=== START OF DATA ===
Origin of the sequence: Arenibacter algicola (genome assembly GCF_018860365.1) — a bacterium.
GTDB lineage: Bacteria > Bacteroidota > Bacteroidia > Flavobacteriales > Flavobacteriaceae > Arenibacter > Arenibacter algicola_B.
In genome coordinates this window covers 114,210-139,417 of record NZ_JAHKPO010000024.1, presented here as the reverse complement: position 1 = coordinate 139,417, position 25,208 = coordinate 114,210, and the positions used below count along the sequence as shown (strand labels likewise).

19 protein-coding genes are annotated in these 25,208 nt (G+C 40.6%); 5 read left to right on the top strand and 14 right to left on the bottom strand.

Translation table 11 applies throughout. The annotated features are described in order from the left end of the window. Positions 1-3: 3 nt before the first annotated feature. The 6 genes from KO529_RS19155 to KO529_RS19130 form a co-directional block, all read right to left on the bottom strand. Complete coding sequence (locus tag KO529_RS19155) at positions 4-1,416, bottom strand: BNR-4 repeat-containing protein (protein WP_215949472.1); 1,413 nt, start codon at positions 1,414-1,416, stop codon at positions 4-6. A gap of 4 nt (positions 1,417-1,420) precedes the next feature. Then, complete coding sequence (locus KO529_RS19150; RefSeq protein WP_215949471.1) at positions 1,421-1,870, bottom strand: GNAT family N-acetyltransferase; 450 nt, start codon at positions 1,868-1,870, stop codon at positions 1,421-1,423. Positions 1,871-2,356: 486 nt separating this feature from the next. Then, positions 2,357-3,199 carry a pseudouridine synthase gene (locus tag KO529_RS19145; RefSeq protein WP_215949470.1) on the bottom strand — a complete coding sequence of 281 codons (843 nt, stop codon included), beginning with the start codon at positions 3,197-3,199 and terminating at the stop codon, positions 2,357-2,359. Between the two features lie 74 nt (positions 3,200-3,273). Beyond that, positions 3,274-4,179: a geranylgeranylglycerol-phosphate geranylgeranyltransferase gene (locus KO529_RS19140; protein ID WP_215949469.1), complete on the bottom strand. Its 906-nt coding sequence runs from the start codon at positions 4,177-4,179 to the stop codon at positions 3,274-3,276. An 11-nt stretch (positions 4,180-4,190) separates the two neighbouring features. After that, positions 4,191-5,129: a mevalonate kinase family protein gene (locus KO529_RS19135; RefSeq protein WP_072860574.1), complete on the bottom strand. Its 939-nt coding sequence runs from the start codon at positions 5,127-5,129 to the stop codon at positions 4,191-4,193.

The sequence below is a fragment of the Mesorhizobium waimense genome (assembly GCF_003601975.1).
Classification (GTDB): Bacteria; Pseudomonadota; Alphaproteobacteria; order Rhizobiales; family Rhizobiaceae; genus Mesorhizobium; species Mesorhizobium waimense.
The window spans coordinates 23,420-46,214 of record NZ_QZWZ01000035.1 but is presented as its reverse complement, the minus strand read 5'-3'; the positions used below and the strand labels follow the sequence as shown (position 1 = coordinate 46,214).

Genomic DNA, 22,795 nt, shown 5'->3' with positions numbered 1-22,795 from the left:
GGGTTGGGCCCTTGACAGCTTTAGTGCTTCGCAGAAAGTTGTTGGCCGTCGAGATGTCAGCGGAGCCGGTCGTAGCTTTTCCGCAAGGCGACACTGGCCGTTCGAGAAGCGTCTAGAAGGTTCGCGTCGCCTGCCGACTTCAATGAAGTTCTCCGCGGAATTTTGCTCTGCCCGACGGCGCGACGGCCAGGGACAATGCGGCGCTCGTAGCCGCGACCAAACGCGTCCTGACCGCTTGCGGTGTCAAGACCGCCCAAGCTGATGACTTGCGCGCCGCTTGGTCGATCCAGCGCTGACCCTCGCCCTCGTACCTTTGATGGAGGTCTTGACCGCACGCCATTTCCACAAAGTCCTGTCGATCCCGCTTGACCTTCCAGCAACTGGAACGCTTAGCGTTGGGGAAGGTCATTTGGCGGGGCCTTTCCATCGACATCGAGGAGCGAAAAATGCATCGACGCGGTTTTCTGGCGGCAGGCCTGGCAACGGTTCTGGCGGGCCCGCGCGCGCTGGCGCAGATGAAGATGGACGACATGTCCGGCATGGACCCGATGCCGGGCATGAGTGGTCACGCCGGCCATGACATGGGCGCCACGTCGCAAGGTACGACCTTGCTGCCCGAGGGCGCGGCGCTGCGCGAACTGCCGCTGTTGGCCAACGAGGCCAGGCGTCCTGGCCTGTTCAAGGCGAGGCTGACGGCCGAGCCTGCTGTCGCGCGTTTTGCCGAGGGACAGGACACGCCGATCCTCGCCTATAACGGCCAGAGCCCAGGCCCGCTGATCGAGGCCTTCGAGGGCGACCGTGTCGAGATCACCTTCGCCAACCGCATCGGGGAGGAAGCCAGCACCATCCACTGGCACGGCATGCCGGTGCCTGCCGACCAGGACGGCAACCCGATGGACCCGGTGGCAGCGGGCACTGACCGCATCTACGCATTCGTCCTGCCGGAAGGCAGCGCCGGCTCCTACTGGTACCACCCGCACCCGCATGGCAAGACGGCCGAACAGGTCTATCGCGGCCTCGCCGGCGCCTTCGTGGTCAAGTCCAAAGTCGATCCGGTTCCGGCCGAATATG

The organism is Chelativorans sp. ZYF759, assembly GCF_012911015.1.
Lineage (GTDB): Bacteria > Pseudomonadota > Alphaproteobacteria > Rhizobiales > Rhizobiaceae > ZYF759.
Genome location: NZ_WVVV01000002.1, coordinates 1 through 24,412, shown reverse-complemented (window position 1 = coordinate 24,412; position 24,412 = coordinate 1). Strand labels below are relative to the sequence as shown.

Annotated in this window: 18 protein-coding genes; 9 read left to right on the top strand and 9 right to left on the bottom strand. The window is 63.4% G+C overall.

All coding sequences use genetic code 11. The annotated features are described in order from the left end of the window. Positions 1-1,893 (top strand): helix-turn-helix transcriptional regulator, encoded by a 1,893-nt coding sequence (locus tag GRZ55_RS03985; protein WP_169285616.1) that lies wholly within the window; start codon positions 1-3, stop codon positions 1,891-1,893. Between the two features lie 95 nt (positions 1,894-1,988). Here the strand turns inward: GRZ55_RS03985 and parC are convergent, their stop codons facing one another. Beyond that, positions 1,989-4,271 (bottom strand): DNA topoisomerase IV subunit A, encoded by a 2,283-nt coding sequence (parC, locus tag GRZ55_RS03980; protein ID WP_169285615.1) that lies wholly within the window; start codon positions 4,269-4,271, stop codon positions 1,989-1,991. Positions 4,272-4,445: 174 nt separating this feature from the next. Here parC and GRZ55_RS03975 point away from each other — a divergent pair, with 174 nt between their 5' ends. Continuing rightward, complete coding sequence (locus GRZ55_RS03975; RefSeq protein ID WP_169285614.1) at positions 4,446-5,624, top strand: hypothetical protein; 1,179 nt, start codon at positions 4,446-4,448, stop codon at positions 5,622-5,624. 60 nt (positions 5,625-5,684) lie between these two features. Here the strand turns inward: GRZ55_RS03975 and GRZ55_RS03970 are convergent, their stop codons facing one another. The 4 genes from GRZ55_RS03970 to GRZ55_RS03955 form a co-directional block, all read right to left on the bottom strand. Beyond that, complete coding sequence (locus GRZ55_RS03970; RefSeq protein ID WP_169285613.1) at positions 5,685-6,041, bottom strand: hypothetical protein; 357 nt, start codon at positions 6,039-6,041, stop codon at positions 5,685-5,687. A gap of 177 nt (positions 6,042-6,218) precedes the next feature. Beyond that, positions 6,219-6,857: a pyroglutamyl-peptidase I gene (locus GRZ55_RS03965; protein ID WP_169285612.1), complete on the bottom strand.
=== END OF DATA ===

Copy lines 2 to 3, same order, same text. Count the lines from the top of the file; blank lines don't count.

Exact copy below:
GTDB lineage: Bacteria > Bacteroidota > Bacteroidia > Flavobacteriales > Flavobacteriaceae > Arenibacter > Arenibacter algicola_B.
In genome coordinates this window covers 114,210-139,417 of record NZ_JAHKPO010000024.1, presented here as the reverse complement: position 1 = coordinate 139,417, position 25,208 = coordinate 114,210, and the positions used below count along the sequence as shown (strand labels likewise).